In April, a friend and I set out on an urban hike that was supposed to take us on a 4-mile loop from Hillsdale to Healy Heights, a posh hilltop neighborhood in Southwest Portland.
I screwed up. What should have been a 2-hour hike became 5 miles and 3 hours because I didn’t pay close enough attention to directions in my guide book and we veered off course. Making matters worse, light drizzle turned to steady rain as we plodded along, culminating in a steady downpour at Council Crest Park, where supposedly unrivaled views of Portland were obliterated by cloud cover and a pounding rain.
I scolded myself and vowed to come back on a sunny day.
On the last Thursday in August, I did just that. And I was amply rewarded.
This time, the hike did take just two hours. Although I saw plenty of familiar sights, following the correct route took me into areas of Healy Heights I’d missed before. Plus, I made it to the 1,000-foot summit of Council Crest, trekking to the end of a dead-end street where you come to the locked gatehouse of the Stonehenge radio tower. The antenna rises 607 feet and is easily visible from Portland’s east side.
Enough chatter. Here are the highlights of my second trip:
Keller Woodland: Reached via a dead end on Northwood Avenue, this beautiful greenspace is owned by the Three Rivers Land Conservancy, according to Laura O. Foster, author of my well-worn copy of “Portland Hill Walks.”
Portland businessman Ira Keller originally owned the nearly 40 acres, but sold it to the Nature Conservancy, which later gave it to Three Rivers, Foster says. It’s too bad it’s so secluded. Then again, light foot traffic is what keeps the forested area so lovely.
Hessler Hills: The woodland trail leads into what Foster calls “the isolated and tony” Hessler Hills neighborhood. Except for the forested path, there’s only one way into this area of gaudy homes and panoramic views of the Willamette River, stretching from the Fremont Bridge to Ross Island.
Walking here and along Fairmount Boulevard, another forested route in this hilly area, I spotted a handful of “for sale” signs with asking prices ranging from $1.1 million to $2.2 million.
Not for sale is the spectacular home once owned by the aforementioned Keller. It stands alone across a ravine on Northwood, with a commanding view of the Willamette and the Cascade Range. This is the same Keller who served as chairman of the Portland Planning Commission and for whom a fountain across from Civic Auditorium is named.
Fairmount Boulevard: This 4-mile-long, two-lane road without sidewalks is popular with joggers and cyclists. Sure enough, I saw people on foot, more with and without dogs, and on bicycles.
If anything, the homes along this road are even more ginormous than in Hessler Hills, with three- and four-story homes built on stilts on wooded hillsides.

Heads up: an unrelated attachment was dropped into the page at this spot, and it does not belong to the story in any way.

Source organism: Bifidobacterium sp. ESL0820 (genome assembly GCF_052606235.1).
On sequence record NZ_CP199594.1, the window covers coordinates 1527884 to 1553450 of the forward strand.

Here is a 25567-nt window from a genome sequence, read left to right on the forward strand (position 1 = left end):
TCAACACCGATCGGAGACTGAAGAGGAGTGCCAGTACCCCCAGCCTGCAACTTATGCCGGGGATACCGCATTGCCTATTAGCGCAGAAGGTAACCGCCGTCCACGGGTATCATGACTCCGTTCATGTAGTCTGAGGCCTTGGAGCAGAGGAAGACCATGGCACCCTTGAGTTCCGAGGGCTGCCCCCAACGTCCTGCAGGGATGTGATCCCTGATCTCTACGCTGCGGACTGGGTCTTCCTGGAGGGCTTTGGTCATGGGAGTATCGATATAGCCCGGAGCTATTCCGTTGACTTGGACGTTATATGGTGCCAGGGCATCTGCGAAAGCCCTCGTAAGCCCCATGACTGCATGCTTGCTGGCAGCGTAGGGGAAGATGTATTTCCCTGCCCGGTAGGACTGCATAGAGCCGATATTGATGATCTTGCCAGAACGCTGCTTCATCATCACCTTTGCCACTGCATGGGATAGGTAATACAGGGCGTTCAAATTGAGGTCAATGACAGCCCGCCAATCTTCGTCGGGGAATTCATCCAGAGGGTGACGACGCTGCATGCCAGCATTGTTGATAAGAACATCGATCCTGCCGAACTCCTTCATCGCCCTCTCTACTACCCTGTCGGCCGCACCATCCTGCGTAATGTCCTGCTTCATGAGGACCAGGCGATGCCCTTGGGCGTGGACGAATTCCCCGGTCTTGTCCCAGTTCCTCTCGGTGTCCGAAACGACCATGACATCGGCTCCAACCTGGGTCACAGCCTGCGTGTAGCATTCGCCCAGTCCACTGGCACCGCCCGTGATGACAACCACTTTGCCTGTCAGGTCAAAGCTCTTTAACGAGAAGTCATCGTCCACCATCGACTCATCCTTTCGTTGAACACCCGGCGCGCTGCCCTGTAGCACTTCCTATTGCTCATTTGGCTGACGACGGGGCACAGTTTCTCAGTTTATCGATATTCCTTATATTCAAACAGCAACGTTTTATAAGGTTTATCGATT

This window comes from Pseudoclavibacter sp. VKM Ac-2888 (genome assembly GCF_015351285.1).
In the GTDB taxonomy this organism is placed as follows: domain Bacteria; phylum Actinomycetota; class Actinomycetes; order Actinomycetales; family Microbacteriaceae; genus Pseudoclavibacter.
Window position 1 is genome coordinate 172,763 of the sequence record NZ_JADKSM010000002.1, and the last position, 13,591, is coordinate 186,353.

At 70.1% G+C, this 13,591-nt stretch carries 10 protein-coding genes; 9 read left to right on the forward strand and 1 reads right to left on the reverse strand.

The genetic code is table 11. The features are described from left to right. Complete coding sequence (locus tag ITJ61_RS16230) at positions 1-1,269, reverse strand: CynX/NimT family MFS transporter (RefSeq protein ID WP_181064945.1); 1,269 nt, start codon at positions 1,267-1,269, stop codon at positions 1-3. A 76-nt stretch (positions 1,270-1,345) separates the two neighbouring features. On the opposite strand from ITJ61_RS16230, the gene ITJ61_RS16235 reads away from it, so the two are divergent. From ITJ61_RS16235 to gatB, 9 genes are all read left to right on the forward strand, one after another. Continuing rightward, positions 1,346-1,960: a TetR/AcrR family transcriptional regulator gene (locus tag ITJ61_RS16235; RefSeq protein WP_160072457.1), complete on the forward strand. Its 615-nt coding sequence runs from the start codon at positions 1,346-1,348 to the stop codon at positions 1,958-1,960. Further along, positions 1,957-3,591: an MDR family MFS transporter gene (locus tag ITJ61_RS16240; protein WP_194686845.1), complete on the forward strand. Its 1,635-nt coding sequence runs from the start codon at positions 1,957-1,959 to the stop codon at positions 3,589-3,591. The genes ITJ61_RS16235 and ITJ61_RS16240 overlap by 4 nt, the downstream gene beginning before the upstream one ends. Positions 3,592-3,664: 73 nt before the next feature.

Healy Heights: Unlike the April hike, when I lost my way and wound up at Council Crest Park, this time I walked up steep residential streets with constantly changing views of the city.
From Foster’s book, I learned that the area was developed in the 1930s by Joseph Healy, who called it “the Switzerland of America.” A bit of an exaggeration. Healy named the streets after various family members: Carl, McDonnell, Patrick and Bernard. A nice gesture, I suppose.
On one street corner, I saw a number of crushed cardboard boxes spilling out of a recycling bin. Hmm, I wondered, does a Nike executive live there?
Further up the bill, a funny coincidence. I had just started up Carl Place, the dead-end street, when I heard a Spanish-language commercial for a local car dealer, Carl Chevrolet, coming from the vicinity of one of these big-ass homes. One Latino laborer was on the ground using a leaf blower while another above him was tossing roof shingles and other materials into a trailer. They were, of course, listening to the radio as they worked.
Descending the summit, I came across more of the same: Latino men cutting tree limbs by hand, mowing lawns and building new homes for even more well-to-do owners. Where would this country be without the myriad skills provided by mi gente?
Healy Heights Park: If anything symbolizes the isolation and exclusivity of this area, it’s the neighborhood park. It’s owned by the city but it has the look and feel of a private playground.
Barely more than an acre, it has climbing equipment, a soccer goal, a baseball backstop, and a basketball court with a surface made from recycled shoes donated by Nike. Sure enough, the trademark swoosh is found at center court. Signs advertising a neighborhood potluck added to the private vibe.
Hillsdale: The trek back down to flat land took me back along a previously traveled route, from Fairmount Boulevard to a series of hidden staircases descending to a range of midcentury homes along SW 19th Drive and Sunset Boulevard.
Even after two visits here, I still have unfinished business. Gotta come back one more time to hike the Marquam Nature Park trail connecting Council Crest with the Oregon Health & Science University campus.